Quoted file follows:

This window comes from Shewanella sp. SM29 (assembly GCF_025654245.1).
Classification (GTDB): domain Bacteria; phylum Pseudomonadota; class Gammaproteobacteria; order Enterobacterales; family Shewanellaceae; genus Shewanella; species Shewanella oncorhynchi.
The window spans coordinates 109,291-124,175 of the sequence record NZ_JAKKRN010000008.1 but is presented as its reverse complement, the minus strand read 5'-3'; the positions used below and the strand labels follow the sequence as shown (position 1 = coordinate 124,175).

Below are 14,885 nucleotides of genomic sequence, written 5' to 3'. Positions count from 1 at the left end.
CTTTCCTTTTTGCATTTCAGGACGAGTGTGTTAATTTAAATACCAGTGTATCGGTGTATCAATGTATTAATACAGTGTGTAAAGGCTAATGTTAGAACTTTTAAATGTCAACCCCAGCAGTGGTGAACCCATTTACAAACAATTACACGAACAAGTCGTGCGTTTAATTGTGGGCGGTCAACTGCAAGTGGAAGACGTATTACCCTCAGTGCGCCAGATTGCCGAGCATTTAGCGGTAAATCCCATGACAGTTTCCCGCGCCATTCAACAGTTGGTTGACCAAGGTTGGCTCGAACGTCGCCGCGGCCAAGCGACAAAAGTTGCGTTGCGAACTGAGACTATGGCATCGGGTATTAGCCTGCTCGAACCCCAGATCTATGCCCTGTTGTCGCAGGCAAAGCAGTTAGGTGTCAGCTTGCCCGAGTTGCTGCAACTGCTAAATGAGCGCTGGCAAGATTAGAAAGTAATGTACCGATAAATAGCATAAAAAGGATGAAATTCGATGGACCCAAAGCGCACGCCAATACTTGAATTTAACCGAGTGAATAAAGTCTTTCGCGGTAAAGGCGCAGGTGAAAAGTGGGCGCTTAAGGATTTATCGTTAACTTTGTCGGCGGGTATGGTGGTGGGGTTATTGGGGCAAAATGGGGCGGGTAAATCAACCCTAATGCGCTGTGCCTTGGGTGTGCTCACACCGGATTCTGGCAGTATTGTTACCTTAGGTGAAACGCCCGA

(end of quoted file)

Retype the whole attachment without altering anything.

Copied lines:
This window comes from Shewanella sp. SM29 (assembly GCF_025654245.1).
Classification (GTDB): domain Bacteria; phylum Pseudomonadota; class Gammaproteobacteria; order Enterobacterales; family Shewanellaceae; genus Shewanella; species Shewanella oncorhynchi.
The window spans coordinates 109,291-124,175 of the sequence record NZ_JAKKRN010000008.1 but is presented as its reverse complement, the minus strand read 5'-3'; the positions used below and the strand labels follow the sequence as shown (position 1 = coordinate 124,175).

Below are 14,885 nucleotides of genomic sequence, written 5' to 3'. Positions count from 1 at the left end.
CTTTCCTTTTTGCATTTCAGGACGAGTGTGTTAATTTAAATACCAGTGTATCGGTGTATCAATGTATTAATACAGTGTGTAAAGGCTAATGTTAGAACTTTTAAATGTCAACCCCAGCAGTGGTGAACCCATTTACAAACAATTACACGAACAAGTCGTGCGTTTAATTGTGGGCGGTCAACTGCAAGTGGAAGACGTATTACCCTCAGTGCGCCAGATTGCCGAGCATTTAGCGGTAAATCCCATGACAGTTTCCCGCGCCATTCAACAGTTGGTTGACCAAGGTTGGCTCGAACGTCGCCGCGGCCAAGCGACAAAAGTTGCGTTGCGAACTGAGACTATGGCATCGGGTATTAGCCTGCTCGAACCCCAGATCTATGCCCTGTTGTCGCAGGCAAAGCAGTTAGGTGTCAGCTTGCCCGAGTTGCTGCAACTGCTAAATGAGCGCTGGCAAGATTAGAAAGTAATGTACCGATAAATAGCATAAAAAGGATGAAATTCGATGGACCCAAAGCGCACGCCAATACTTGAATTTAACCGAGTGAATAAAGTCTTTCGCGGTAAAGGCGCAGGTGAAAAGTGGGCGCTTAAGGATTTATCGTTAACTTTGTCGGCGGGTATGGTGGTGGGGTTATTGGGGCAAAATGGGGCGGGTAAATCAACCCTAATGCGCTGTGCCTTGGGTGTGCTCACACCGGATTCTGGCAGTATTGTTACCTTAGGTGAAACGCCCGA